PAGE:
Located midway between New Plymouth and Inglewood on SH3, Lake Mangamahoe is the region’s most popular lake fishery. Brown trout up to 2.6kg and rainbows up to 2.25kg are present. Turn off SH3 onto a gravel road that runs along the western shoreline. Trout often cruise the lake margin in shallow water and a number of bays provide good fishing. Lake Mangamahoe is designated fly-fishing only with fly rod and fly line. Small (#16) waterboatman, damsel, midge or snail imitations suspended below a bushy dry fly are effective, as are Hamills Killer, Rabbit, Fuzzy-wuzzy and Red Setter patterns in sizes 8-12. Booby flies on a sinking line and short leader will also take fish.
Located near Okato in coastal Taranaki, the Stony has the best water quality of any ringplain fishery and was the first NZ river to be granted a Local Water Conservation Notice. The Stony trout fishery was decimated by an erosion event on the mountain in 1998, but the habitat has stabilised and the river now holds reasonable numbers of hatchery rainbow trout and a few wild browns. The entire river has been made catch and release for brown trout to help the population recover and bait fishing is banned as a result. The daily bag limit for rainbow trout has been set a two fish. The lower river is reached from the Surf Highway Bridge, through farmland off lower Kaihihi Road, or through farmland at the end of Brophy Road. The middle reaches are accessed via the Stony River walkway off upper Kaihihi Road and from the Mangatete Road Bridge. The upper river is reached from Wiremu Road bridge (off Saunders Road) or from the top of Saunders or Puniho Roads. Deleatidium mayflies are the most common invertebrate and nymph, or dry fly fishing during the evening rise is recommended.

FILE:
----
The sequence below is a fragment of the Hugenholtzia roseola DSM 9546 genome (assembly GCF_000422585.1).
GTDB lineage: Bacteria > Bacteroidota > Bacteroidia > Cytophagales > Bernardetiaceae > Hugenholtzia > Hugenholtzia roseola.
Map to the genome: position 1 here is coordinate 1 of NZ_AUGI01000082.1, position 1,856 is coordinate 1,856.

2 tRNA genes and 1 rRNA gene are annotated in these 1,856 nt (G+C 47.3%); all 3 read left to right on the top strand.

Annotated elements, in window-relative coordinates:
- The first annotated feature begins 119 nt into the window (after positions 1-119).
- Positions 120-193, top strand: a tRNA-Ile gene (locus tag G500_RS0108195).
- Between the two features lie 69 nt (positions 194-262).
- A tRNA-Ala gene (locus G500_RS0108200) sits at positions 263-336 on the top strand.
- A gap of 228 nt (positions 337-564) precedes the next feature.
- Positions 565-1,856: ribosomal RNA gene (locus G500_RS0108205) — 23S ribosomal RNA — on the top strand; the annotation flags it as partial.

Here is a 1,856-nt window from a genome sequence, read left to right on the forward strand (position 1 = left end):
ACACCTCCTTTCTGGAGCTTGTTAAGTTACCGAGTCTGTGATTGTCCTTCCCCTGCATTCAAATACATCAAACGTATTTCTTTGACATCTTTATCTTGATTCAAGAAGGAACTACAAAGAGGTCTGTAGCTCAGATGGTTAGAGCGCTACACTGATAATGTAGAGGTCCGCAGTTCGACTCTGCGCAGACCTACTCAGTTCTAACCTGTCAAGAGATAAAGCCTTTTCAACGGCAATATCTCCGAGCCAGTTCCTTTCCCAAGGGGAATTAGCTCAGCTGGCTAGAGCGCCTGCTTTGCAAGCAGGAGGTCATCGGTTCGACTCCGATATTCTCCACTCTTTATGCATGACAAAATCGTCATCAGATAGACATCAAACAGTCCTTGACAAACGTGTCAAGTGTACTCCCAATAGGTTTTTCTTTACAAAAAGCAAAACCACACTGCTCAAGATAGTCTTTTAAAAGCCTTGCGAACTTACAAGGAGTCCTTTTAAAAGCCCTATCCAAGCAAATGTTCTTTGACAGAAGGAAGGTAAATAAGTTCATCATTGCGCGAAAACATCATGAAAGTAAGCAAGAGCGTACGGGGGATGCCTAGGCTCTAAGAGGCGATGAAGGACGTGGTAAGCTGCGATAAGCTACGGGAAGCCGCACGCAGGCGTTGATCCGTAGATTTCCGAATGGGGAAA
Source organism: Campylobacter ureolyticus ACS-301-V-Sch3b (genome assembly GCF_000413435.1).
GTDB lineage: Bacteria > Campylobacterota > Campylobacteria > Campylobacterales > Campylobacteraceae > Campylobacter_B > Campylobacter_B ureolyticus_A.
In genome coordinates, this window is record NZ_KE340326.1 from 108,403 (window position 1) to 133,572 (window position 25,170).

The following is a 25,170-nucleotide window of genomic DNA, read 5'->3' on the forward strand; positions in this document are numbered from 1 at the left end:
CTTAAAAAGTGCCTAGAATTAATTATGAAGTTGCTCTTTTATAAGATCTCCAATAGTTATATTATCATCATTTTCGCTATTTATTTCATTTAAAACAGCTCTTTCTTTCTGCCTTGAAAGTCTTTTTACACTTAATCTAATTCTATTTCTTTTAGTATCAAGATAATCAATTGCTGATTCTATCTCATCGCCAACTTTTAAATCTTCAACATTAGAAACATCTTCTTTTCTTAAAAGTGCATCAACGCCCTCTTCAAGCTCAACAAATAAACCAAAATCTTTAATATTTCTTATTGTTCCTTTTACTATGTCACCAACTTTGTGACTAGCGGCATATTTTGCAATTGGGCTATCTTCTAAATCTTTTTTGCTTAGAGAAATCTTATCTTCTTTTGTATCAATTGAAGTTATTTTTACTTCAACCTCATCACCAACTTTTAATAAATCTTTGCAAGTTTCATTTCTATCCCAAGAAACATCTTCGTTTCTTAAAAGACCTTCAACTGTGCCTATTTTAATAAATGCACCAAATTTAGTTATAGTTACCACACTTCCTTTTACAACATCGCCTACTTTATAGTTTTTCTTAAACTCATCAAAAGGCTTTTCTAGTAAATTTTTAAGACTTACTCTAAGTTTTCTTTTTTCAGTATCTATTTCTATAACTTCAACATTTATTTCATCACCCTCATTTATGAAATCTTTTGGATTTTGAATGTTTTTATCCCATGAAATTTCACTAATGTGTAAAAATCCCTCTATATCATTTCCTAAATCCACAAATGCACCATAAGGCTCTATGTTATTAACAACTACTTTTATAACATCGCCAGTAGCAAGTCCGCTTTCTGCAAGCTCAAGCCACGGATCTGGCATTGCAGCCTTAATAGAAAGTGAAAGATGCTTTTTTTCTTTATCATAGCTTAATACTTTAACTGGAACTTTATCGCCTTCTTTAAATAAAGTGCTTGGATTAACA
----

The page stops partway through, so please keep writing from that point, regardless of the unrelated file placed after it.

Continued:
Located 4km south of Inglewood on SH3, the Maketawa has good water quality and holds brown trout up to 2.5kg. The stream is reached from the SH3 and Junction Road bridges (difficult) and through farmland off upper and lower Norfolk Road. Creeper fishing is effective, but nymphing predominates with small hare and copper, halfback and caddis patterns favoured.